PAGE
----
Substantial increases in mental health concerns and substance abuse have been widely noted since the start of the COVID-19 pandemic. Public survey results have demonstrated elevated rates of depression and anxiety after the crisis began, and other research has revealed drastic increases in cases of drug overdose and related deaths.1,2

Alcohol consumption has increased considerably in the context of COVID-19. There was a 54% surge in national alcohol sales during first week of pandemic, and subsequent reports indicated persistent increases in rates of alcohol intake.3 A survey-based study published in September 2020 in JAMA Network Open found that the frequency of alcohol consumption increased by 14% overall among US adults during the period of May 28 to June 16, 2020, when compared with a baseline period during the previous year.4

Especially high increases were observed among women in terms of frequency (17% vs 11% among men), days of heavy drinking (41% vs 7% among men), and alcohol-related consequences. Women also demonstrated a 39% increase (compared to 27% among men) in scores on the 15-Item Short Inventory of Problems scale, which is “indicative of increased alcohol-related problems independent of consumption level for nearly 1 in 10 women,” according to the paper.4


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However, previous findings had revealed increasing rates of alcohol use, abuse, and dependence, along with related consequences — including alcohol-associated liver disease (ALD) — among women even before the pandemic began.5 Although ALD has historically had a higher prevalence in men compared with women, women now “represent a rapidly growing subset of patients with alcohol-associated liver disease,” as stated in a review published in April 2021 in Mayo Clinic Proceedings.6

The risk of developing ALD is higher in women compared with men across all levels of alcohol consumption.7 “Studies show that women develop liver disease with lesser alcohol exposure and suffer worse disease as compared with men,” the study authors wrote.6 Although rates of mortality related to ALD remain higher in men compared with women, this gap has also narrowed in recent decades, especially among adults aged 25 to 34 years.8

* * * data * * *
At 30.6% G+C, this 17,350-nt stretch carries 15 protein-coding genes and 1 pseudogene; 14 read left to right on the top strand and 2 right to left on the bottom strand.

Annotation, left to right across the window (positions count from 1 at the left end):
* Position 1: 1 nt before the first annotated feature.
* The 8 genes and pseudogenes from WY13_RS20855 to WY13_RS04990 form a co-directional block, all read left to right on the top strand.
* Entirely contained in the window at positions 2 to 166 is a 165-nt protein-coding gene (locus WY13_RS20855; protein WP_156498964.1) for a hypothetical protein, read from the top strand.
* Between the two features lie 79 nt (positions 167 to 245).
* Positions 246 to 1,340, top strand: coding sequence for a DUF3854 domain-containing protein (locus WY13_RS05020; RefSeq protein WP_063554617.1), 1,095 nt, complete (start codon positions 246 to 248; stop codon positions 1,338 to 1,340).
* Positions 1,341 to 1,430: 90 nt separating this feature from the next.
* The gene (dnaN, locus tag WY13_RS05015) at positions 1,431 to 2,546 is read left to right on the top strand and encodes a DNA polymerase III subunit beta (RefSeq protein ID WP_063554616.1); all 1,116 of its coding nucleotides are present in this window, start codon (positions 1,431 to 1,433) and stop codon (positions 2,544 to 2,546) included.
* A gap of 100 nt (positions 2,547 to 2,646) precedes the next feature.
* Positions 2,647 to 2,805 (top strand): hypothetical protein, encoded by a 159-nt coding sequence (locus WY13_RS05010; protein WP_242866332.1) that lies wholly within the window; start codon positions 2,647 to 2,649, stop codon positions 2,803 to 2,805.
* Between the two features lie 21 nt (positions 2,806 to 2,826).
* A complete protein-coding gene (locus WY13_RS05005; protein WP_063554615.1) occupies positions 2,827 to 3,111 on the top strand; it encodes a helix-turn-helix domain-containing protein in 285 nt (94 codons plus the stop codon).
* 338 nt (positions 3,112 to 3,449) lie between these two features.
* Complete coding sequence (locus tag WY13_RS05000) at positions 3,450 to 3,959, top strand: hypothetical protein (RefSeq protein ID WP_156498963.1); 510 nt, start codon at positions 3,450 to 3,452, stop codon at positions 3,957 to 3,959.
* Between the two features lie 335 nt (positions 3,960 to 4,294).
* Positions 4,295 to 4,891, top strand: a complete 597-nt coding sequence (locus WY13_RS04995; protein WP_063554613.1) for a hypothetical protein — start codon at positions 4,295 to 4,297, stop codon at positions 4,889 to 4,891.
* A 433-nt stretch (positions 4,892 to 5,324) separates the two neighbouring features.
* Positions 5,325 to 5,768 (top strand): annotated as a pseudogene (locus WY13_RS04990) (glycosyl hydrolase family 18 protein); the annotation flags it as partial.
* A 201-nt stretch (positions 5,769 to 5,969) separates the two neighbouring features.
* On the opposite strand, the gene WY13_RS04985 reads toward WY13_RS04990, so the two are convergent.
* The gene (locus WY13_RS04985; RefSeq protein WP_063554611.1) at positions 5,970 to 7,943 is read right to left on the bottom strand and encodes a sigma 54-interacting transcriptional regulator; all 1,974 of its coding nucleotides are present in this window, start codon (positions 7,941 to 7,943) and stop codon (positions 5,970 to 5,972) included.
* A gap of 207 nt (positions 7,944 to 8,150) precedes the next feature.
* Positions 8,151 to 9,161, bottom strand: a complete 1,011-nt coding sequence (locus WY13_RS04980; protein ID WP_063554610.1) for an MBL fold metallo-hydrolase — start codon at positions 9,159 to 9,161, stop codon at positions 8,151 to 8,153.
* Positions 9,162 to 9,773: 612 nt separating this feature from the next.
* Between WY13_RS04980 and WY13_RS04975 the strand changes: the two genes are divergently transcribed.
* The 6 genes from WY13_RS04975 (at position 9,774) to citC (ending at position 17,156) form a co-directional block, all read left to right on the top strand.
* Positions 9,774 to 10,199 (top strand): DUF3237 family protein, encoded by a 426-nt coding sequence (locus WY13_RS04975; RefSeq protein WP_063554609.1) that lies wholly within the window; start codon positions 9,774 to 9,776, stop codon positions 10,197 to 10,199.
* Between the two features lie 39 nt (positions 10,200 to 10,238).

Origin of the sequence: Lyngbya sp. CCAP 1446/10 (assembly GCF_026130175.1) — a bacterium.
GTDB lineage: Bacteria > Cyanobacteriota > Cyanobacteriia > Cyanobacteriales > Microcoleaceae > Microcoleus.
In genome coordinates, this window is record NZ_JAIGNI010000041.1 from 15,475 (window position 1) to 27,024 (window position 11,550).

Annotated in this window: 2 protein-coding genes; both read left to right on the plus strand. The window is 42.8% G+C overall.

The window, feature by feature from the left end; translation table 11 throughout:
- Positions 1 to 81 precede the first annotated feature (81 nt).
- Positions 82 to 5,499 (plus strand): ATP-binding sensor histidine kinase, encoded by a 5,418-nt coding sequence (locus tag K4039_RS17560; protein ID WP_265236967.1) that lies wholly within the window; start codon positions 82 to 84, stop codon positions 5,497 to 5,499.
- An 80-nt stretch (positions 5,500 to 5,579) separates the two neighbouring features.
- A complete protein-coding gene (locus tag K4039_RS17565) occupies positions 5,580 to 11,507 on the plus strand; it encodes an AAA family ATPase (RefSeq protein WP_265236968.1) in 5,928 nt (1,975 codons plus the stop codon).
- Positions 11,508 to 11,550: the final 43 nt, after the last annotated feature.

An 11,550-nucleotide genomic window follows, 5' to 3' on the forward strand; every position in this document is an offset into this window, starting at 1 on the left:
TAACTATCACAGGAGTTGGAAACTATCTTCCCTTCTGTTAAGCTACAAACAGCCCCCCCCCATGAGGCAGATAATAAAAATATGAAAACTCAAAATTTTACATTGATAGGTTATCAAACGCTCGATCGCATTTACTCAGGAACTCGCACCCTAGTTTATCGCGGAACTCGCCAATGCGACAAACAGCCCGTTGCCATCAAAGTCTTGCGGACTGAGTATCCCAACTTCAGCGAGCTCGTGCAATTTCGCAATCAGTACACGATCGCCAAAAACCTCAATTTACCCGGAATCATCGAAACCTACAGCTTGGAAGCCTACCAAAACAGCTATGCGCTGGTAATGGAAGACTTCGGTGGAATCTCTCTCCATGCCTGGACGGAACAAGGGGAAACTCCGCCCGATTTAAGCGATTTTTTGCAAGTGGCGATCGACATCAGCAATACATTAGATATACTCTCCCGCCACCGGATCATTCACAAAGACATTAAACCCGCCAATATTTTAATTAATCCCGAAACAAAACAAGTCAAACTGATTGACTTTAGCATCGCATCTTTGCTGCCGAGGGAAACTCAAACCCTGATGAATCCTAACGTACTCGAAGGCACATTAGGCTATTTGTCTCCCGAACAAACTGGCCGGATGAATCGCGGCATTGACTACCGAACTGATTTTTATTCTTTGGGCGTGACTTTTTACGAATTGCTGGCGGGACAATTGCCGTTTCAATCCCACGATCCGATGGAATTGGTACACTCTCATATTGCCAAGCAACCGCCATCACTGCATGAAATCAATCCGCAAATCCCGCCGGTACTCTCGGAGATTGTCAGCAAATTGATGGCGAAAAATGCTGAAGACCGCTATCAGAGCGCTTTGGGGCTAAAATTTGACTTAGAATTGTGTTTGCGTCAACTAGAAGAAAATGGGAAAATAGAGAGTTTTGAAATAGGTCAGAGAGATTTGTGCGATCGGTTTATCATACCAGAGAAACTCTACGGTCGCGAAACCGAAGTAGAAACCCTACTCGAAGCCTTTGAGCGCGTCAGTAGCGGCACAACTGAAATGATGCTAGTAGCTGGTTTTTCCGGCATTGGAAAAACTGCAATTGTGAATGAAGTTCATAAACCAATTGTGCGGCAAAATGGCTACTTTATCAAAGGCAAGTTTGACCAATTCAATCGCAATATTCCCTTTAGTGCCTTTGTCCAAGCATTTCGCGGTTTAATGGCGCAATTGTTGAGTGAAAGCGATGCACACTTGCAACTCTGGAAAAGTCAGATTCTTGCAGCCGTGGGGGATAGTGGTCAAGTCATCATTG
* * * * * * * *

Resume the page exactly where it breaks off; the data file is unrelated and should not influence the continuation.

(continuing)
To discuss the potential factors driving the increasing alcohol use among women as well as potential solutions, we interviewed the following experts: David Streem, MD, chief of psychiatry at Cleveland Clinic Lutheran Hospital, medical director of the Alcohol and Drug Recovery Center at Cleveland Clinic, and clinical associate professor of medicine at the Cleveland Clinic Lerner College of Medicine of Case Western Reserve University; and Leena P. Mittal, MD, FACLP, chief of the Division of Women’s Mental Health at Brigham and Women’s Hospital and an instructor in the department of psychiatry at Harvard Medical School in Boston.

In regard to the reported increases in alcohol use and abuse among women, what are believed to be the reasons for these trends?

Dr Streem: The presence of co-occurring psychiatric problems is higher among females with alcohol use disorder (AUD) as compared to males.9 We know that in the last year, the availability of interpersonal support for these women — including individual psychotherapy as well as in-person peer support — has been lower due to the pandemic. When AUD patients do not get the therapy they require to sustain their sobriety, relapse rates can increase. These barriers likely have disproportionately affected women.

Dr Mittal: Alcohol use in women is complicated, as there is a social acceptance of alcohol use as a coping strategy, and this is reflected even in the marketing of alcohol products to women, such as “Mommy Wine Culture.” In the early days of the pandemic, there was continued access to alcohol even when other substances were harder to obtain.    

In the pandemic we have also seen that the multiple roles and functions taking place in the home — childcare, education, household responsibilities, and wage-earning responsibilities — have fallen disproportionately to women, resulting in higher stress levels.   

How might this increase in alcohol use interact with other mental health issues in women?

Dr Mittal: There is a bidirectional relationship between mental health symptoms and alcohol use. There is an increased risk of alcohol use amongst those with psychiatric diagnosis, and also an increased risk of mental health symptoms and disorders among those who use alcohol and other substances.10

In COVID-19, with increased stress, many people experienced a desire to seek behavioral health care but the need has outstripped capacity; wait times for therapy and medication treatment are very long. The expansion of telemedicine options has served to increase access in some ways, but this can be harder for more vulnerable populations.

For women who are disproportionately the primary care providers for family (children, aging parents), it is difficult to access care from home when privacy and competing responsibilities make it challenging. Another challenge is finding childcare coverage to enable engagement in care; it is either unavailable or not affordable.